Fear Now is Never Foreign To Me
In Laurie Garrett’s book, The Coming Plague,
death is microscopic, indifferent,
hovering in a friend’s sneeze
or riding piggy-back
on the kiss of reassurance your husband gives you
before he leaves for work in the cotton mill
Joe McCormick named in the 1970s
the epicenter of N’zara’s Ebola epidemic—
a microbe no one in Sudan had seen before
and so, in the makeshift hospital
that took your husband in the day he started bleeding,
how could they have known what they were facing?
And when nothing they did to treat you helped,
and you died a few days after they buried him,
and your family came to push and pull the waste from your bowels
and to make your corpse vomit
the food sitting undigested in its stomach,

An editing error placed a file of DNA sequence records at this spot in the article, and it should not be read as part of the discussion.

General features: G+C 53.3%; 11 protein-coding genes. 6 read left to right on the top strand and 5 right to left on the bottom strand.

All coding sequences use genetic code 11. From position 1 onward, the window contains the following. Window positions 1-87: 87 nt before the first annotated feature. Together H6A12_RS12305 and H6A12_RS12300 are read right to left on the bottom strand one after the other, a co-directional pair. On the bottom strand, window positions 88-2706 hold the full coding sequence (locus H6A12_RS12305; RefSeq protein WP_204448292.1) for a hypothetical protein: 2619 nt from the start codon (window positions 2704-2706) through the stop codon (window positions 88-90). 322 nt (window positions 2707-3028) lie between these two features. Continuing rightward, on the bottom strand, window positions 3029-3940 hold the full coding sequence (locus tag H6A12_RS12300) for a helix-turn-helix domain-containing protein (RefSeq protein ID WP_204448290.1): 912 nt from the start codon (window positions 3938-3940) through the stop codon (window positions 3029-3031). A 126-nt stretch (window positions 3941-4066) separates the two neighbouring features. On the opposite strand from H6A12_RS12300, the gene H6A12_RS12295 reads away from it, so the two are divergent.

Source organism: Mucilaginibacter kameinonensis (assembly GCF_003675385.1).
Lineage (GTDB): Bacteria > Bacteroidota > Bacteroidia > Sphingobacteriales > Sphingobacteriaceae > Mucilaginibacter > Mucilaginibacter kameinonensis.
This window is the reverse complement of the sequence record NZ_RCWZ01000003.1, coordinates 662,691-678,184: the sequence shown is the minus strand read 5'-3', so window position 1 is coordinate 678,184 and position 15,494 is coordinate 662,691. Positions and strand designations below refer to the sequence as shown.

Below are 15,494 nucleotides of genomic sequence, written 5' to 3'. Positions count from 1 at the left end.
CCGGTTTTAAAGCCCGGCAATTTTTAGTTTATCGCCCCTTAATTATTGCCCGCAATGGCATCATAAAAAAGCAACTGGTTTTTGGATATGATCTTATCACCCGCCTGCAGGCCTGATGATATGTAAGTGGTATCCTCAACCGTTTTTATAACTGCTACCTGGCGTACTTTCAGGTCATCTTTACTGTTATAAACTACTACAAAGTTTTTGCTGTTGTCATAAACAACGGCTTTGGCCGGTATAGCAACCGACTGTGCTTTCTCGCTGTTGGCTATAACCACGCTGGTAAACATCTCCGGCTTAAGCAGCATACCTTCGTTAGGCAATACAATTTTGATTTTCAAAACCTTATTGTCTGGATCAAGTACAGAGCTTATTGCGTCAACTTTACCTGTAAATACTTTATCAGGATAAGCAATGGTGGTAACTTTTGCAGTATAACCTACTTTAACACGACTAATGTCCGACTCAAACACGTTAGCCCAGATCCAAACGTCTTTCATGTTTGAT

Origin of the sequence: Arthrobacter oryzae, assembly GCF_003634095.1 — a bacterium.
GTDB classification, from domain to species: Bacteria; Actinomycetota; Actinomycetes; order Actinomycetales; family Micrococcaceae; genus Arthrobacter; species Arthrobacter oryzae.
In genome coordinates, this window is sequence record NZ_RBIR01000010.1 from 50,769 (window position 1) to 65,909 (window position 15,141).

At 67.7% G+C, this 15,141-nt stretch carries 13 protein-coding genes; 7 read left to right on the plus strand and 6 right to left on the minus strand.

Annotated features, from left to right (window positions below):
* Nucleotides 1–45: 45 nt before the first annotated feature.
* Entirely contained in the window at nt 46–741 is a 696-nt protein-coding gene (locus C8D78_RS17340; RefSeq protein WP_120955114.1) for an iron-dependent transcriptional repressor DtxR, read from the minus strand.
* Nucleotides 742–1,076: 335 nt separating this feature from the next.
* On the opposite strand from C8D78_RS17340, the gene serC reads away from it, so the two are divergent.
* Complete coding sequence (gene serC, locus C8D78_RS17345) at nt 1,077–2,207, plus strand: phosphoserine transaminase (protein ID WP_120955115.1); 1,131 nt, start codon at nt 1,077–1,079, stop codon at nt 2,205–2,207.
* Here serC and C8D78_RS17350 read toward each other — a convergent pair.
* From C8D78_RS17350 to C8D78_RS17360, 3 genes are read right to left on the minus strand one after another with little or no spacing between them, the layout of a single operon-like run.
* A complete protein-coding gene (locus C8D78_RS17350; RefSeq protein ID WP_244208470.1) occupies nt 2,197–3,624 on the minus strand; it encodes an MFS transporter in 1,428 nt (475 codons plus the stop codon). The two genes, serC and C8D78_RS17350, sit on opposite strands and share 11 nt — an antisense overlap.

how could they have known
that curled inside this cleansing
meant to send you as pure to your grave
as you were when you fell from your mother’s womb
a death waited to be born
that would cleanse the earth of them as well,
and of all who came to make sure their dead too
had left behind in this world
the last things they’d taken from it?
Or sometimes death is a darkness honing in on you,
a Muriel Degauque, whose Roman Catholic life began
in the coal-mining black-country corner of Belgium.
Handpicked, The New York Times suggests,
for the way her whiteness
and the voice she spoke her language in
would pacify suspicion,
Muriel stepped off the edge of her days
on November 9, 2005 in Baquba Iraq,
a Muslim come to kill American soldiers,
choosing—though no one knows why—
the world-to-come promised to its martyrs
by her new husband’s faith.
Now, here, sitting by myself
in the garden’s south end,
the morning quiet more quiet than usual,
the death I imagine
is like the spray of bullets
you and Shahob ran from
years ago in Roosevelt Field.
“What if he’d been bigger?” you asked,
the fear that follows survival
tightening your throat. “What if
I hadn’t been strong enough to carry him?
Where would we have hidden? Stray bullets
kill no differently than well-aimed ones.”
I walked out after we hung up